handful of kids in Soho and the East Village who were wearing them
because nobody else would, spread to a couple of fashion designers
who were using the shoes incidentally to sell something else –
high fashion – and before you knew it, Hush Puppies were a
massive success born out of the faith, focus and determination of
a few people.
For me, faith, focus and determination are the little things Malcolm
refers to, and every day the people in this room work together to
make epidemics happen. The problem is that we rarely realize the
role we play, and we almost never realize that we have the power
to choose what we put our faith, focus and determination behind
and that we have the ability to choose to put that faith, focus
and determination behind career artists that are going to appeal
to the music enthusiast, be evergreen and serve all of us well for
the next 20 years rather than get behind the new pop act that, if
we are lucky, will come and go in the space of a year.
In 2004, we decided at Sanctuary to put our faith, focus and determination
behind Morrissey. For seven years, he was not able to even get a
record deal, yet as a result of his great artistry and our efforts,
the tipping point came, and he had by far the most successful album
of his career, selling over 1.5 million records worldwide, having
a top 10 album all over the world – No. 11 in the U.S., being
the only artist in five years to have four consecutive top 10 singles
in the U.K. and selling tens of thousands of concert tickets all
over the world.
Again, this was down to the faith, focus and determination of a
few people including Rick Roskin, Peter Asher, John Jackson, Jed
Weitzman, Brian Murphy, Clear Channel, SJM, Chris York, Simon Moran
– some of who are here today.
I started off by telling you that the reason I am here is because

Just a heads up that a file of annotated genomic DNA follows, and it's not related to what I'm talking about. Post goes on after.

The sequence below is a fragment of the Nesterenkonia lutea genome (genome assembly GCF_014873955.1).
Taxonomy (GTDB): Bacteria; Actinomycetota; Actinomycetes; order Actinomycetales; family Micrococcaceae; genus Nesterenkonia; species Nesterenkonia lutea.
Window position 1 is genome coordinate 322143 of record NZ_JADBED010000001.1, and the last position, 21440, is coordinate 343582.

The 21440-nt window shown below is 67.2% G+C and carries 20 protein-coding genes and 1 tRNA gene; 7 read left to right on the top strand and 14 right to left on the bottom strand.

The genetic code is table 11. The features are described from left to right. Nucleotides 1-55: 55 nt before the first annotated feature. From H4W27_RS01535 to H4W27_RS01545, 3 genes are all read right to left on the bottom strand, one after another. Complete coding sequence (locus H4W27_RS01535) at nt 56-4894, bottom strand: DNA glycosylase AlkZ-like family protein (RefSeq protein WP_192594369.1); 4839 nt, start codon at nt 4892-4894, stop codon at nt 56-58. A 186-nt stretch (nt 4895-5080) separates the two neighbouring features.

I love music, but let’s face it: That is a fluffy, bullshit
statement and a complete copout, right?
Everybody loves music, right? Come on, who doesn’t love music?
Well, if that is the case, why is the music business singing the
blues and screaming about declining record sales, poor ticket sales,
Internet piracy and illegal downloads?
I am going to mention a few logical statistics that, if you really
thought about them, would scare the fuck out of you. It’s
sort of like thinking about flying: You’re going to take off
in this piece of tin and fly on it at 500 miles an hour for the
next nine hours, 35,000 feet in the air, and then you’re going
to land and everything’s going to be groovy.
If you thought about it too hard, you would never do it. So here’s
some scary logic that might bring pause to ask yourselves: What
has our industry been doing to itself for the last 15 or so years?
I am willing to bet that if we were all to go out into the street
right now and stop the first 100 people we came to and asked them
if they liked music, 99 out of 100 if not 100 out of 100 would tell
us that they love music. They love to play it in their cars, when
they’re driving, they love to sing in the shower, the right
song makes them feel good when they are feeling down.